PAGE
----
Consider the following SQL to find which departments have had employees on the `Further Accounting' course.
SELECT DISTINCT dname FROM department, course, empcourse, employee WHERE cname = `Further Accounting' AND course.courseno = empcourse.courseno AND empcourse.empno = employee.empno AND employee.depno = department.depno;
The equivalent relational algebra is
PROJECTdname (department JOINdepno = depno ( PROJECTdepno (employee JOINempno = empno ( PROJECTempno (empcourse JOINcourseno = courseno ( PROJECTcourseno (SELECTcname = `Further Accounting' course) )) )) ))
From the example, one can see that for complicated cases a large amount of the answer is formed from operator names, such as PROJECT and JOIN. It is therefore commonplace to use symbolic notation to represent the operators.
The symbolic operators are used as with the verbal ones. So, to find all employees in department 1:
SELECTdepno = 1(employee) becomes σdepno = 1(employee)
Conditions can be combined together using ^ (AND) and v (OR). For example, all employees in department 1 called `Smith':
SELECTdepno = 1 ^ surname = `Smith'(employee) becomes σdepno = 1 ^ surname = `Smith'(employee)
The use of the symbolic notation can lend itself to brevity. Even better, when the JOIN is a natural join, the JOIN condition may be omitted from |x|. The earlier example resulted in:
PROJECTdname (department JOINdepno = depno ( PROJECTdepno (employee JOINempno = empno ( PROJECTempno (empcourse JOINcourseno = courseno ( PROJECTcourseno (SELECTcname = `Further Accounting' course)))))))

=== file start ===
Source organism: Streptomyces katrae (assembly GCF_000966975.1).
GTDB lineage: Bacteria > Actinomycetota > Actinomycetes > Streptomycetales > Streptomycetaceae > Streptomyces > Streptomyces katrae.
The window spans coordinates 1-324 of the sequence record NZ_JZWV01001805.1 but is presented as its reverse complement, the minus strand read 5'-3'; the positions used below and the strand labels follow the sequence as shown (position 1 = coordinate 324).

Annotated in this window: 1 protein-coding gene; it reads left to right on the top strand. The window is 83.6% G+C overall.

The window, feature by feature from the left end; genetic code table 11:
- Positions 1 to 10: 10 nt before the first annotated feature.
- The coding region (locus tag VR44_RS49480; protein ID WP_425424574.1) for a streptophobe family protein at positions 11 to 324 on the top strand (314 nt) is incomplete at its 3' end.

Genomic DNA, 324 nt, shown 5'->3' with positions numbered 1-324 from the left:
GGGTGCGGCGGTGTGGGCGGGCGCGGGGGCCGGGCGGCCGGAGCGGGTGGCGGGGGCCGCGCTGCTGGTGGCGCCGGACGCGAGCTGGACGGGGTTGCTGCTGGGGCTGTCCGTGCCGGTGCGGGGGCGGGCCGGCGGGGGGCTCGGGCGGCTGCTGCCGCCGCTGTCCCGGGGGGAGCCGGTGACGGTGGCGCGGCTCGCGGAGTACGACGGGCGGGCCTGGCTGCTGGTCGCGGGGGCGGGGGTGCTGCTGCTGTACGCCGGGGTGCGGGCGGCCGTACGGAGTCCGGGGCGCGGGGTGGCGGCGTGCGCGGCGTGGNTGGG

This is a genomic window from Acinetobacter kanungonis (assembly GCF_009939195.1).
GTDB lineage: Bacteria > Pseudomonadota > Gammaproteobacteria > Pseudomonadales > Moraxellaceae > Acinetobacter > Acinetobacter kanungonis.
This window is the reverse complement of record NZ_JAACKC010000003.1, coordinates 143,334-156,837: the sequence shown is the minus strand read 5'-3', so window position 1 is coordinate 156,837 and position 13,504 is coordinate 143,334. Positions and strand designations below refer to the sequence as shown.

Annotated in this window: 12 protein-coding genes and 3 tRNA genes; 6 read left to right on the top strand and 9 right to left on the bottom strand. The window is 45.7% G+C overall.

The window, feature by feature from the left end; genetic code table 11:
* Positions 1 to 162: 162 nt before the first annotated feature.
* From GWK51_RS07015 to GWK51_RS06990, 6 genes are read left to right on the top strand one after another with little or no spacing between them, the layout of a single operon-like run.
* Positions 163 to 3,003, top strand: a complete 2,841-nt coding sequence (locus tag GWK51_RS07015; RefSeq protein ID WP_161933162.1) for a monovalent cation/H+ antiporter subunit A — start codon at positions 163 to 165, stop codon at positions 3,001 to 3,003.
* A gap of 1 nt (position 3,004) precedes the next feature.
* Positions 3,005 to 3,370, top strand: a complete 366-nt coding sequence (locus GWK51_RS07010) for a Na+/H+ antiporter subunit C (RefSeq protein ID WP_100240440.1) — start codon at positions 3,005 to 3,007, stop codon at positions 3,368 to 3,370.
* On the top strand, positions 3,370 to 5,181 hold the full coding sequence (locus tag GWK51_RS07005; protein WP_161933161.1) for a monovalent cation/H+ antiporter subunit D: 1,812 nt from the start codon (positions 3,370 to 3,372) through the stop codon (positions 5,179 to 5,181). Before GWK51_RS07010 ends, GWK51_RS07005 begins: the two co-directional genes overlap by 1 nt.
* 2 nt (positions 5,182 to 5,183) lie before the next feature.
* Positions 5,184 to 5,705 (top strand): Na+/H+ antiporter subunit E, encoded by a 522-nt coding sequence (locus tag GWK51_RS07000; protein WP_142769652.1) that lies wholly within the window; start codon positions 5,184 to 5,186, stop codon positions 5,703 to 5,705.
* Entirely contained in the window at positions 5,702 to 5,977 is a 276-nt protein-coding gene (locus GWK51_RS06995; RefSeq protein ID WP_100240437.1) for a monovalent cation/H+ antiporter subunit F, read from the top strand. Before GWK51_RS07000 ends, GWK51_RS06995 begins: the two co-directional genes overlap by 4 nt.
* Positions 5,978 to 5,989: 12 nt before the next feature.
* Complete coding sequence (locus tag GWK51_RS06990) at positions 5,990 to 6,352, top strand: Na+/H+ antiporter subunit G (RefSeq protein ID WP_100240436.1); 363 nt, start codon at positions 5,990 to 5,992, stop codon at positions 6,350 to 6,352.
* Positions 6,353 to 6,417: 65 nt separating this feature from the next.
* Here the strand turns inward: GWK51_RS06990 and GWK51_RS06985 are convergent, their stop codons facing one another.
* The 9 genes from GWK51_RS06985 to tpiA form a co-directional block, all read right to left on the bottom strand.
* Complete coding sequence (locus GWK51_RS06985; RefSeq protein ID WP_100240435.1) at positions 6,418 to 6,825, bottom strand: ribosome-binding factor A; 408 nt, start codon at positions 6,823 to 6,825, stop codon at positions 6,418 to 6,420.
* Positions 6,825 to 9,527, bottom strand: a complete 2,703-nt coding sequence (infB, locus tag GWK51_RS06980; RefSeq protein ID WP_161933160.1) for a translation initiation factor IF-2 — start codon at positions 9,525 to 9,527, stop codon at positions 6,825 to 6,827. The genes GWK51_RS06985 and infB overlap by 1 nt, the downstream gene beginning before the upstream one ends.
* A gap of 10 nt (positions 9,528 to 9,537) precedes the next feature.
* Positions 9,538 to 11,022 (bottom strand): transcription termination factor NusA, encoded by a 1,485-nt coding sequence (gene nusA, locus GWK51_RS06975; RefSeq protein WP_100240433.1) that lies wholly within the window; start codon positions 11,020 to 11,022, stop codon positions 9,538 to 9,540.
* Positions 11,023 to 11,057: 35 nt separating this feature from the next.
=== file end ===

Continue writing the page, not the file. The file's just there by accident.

πdname (department |×| ( πdepno (employee |×| ( πempno (empcourse |×| ( πcourseno (σcname = `Further Accounting' course) ))))))
The rename operator returns an existing relation under a new name. ρA(B) is the relation B with its name changed to A. For example, find the employees in the same Department as employee 3.
ρemp2.surname,emp2.forenames ( σemployee.empno = 3 ^ employee.depno = emp2.depno ( employee × (ρemp2employee) ) )
A|×|cB ⇔ πa1,a2,...aN(σc(A × B))
c is called the join-condition, and is usually the comparison of primary and foreign key. Where there are N tables, there are usually N-1 join-conditions. In the case of a natural join, the conditions can be missed out, but otherwise missing out conditions results in a cartesian product (a common mistake to make).
The same relational algebraic expression can be written in many different ways. The order in which tuples appear in relations is never significant.
While equivalent expressions always give the same result, some may be much easier to evaluate that others.
When any query is submitted to the DBMS, its query optimiser tries to find the most efficient equivalent expression before evaluating it.
Any relational language as powerful as relational algebra is called relationally complete.
A relationally complete language can perform all basic, meaningful operations on relations.
Since SQL is a superset of relational algebra, it is also relationally complete.